“No wave” pioneers Liquid Liquid, a four-piece group based in New York City, put out a handful of records in small batches at the beginning of the ’80s. None of their recordings made much of a notable impact at the time of their release, but original vinyl copies now fetch ridiculously high prices (although all of their music is now widely available on reissues and compilations). Particularly essential is their 1983 Optimo EP, originally released on the tiny independent 99 Records. Optimo includes the band’s most consequential piece, “Cavern”, a wonderfully surreal mix of funky bass, Afrobeat percussion, sharp whip cracks, bits of nonsensical vocals by Salvatore Principato, ambience, and atmosphere.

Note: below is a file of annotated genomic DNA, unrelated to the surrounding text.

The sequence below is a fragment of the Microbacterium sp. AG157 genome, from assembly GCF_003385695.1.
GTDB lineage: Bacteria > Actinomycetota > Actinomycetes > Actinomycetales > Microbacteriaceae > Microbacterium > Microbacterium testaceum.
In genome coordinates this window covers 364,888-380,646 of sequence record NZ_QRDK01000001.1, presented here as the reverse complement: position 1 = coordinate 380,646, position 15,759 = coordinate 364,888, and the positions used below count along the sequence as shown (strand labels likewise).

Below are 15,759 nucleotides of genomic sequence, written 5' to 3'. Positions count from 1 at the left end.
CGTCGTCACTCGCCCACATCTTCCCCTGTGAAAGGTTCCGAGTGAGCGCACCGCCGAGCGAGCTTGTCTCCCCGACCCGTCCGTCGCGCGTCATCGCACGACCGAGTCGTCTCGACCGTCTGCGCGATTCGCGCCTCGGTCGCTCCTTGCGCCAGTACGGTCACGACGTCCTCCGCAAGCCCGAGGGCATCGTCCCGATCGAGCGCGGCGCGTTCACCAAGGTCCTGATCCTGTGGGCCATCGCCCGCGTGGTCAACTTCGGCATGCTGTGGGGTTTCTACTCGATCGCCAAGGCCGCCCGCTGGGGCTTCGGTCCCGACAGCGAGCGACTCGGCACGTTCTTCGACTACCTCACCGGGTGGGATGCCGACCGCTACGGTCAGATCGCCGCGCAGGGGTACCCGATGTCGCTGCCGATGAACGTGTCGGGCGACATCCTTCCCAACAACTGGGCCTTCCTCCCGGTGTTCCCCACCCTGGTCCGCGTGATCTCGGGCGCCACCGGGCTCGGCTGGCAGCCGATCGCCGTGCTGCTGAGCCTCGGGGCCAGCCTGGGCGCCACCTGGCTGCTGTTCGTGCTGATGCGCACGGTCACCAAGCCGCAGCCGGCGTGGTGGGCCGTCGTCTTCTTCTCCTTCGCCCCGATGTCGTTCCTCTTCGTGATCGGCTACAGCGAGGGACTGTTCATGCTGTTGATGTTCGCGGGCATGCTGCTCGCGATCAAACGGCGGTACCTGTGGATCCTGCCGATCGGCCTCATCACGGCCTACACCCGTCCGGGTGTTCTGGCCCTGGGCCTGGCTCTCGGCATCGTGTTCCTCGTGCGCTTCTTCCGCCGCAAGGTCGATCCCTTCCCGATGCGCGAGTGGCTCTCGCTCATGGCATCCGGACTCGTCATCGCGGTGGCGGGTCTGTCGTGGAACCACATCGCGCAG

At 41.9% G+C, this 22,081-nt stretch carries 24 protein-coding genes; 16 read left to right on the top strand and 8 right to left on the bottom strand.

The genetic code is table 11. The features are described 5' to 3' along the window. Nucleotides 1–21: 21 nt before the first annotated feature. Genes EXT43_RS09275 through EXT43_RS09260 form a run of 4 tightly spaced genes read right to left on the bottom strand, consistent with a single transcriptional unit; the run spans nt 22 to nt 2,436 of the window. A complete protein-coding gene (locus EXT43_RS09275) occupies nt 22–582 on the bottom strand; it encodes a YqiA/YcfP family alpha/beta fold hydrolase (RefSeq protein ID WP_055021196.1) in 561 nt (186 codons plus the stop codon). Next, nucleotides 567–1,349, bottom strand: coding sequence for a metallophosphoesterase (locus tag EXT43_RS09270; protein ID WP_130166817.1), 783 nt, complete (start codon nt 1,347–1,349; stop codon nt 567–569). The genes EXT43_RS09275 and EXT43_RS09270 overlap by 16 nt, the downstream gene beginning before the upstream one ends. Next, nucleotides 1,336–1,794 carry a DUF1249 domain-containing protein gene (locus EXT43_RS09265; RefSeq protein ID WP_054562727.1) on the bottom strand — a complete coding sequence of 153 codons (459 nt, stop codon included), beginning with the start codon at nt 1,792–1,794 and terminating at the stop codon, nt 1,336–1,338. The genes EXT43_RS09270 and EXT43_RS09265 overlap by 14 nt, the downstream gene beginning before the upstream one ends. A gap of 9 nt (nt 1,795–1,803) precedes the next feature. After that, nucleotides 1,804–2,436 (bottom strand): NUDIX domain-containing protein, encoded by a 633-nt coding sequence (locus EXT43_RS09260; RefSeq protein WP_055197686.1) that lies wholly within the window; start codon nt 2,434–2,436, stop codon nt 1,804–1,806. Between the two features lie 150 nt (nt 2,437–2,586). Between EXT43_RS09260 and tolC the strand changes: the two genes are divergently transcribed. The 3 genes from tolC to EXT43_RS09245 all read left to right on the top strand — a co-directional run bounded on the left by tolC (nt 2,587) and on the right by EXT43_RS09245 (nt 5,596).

“Cavern” is more about a groove and a vibe than anything else, and that’s all it needs to be. It’s trippy headphone music of the highest order. The soul-shaking bass line was borrowed by the Sugar Hill band, who used it to form the backbone of Grandmaster Melle Mel’s early hip-hop classic “White Lines (Don’t Do It)”. “Cavern” and Liquid Liquid’s music, in general, slowly became popular with knowledgeable DJs and musicians over the years, leading the group to reform in 2008. Perhaps their grandest moment of vindication came in 2011 when LCD Soundsystem chose Liquid Liquid to open their marathon goodbye concert at Madison Square Garden.

61. Grace Jones – “Private Life” (1980)